When it comes to mental ill-health, as you would with any physical illness, the longer you leave the problem to develop, the harder it will be to help that individual recover. You wouldn’t walk on a broken leg for weeks, and the same mentality should be applied to a potentially unwell mind.

If you notice any changes in employees, speaking to them should be the first port of call. Conversation should be calm and should be led first and foremost by the employee. They shouldn’t be pushed to give information but reassured that you are there to listen when and if you need them.

Be prepared to signpost

As an employer, while you may not be qualified to ‘fix’ metal health related issues, you do have a duty of care to your employees. If a member of the team presents worrying signs and symptoms, or comes to you for support, having an extensive list of resources and signposting options is a brilliant first step alongside listening to their worries and needs.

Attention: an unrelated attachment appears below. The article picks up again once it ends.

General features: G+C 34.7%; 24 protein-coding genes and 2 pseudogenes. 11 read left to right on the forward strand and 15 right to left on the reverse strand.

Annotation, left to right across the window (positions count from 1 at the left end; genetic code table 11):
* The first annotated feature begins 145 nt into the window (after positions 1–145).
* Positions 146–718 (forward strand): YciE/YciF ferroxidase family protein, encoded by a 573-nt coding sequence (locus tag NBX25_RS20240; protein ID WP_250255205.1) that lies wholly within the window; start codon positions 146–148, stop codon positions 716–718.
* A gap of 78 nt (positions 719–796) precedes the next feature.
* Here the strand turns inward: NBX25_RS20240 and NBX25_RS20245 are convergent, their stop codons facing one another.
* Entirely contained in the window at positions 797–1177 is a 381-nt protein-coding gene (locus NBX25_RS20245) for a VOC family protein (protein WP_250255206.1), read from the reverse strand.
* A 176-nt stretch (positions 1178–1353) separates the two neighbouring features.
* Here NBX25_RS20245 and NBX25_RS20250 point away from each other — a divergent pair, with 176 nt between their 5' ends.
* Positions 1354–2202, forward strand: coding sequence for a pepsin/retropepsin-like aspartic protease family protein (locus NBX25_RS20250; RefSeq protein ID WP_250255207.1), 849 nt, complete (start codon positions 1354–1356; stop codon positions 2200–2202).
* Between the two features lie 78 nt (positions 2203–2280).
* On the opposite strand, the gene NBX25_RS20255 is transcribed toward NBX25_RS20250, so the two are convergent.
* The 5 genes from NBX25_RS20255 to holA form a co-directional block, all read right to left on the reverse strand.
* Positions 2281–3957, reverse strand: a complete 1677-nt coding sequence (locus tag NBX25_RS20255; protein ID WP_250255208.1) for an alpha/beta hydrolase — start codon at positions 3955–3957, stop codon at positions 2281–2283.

From the Samaritans to Mind, local counsellors and online support, the availability of support is extensive.

Regular check-ins

During more difficult times, ensure you offer employees the option to have more regular check ins with a member of staff that they feel comfortable talking to. Continue this process for as long as the employee needs.

Look after yourself

When a staff member is going through a difficult period and is potentially offloading a lot of emotion to you, ensure you have a place where you can go to debrief. Take the time to be kind to yourself and feel proud of the difference you are making to someone’s professional life.

As an employer, the key to supporting your team in hard times is equipping yourself with the right tools and education to drive change. But, perhaps more importantly, it’s also about exercising empathy, understanding and kindness. We’re all human and sometimes an arm around your shoulder and gentle words can be the actions people need to feel safer, calmer and happier.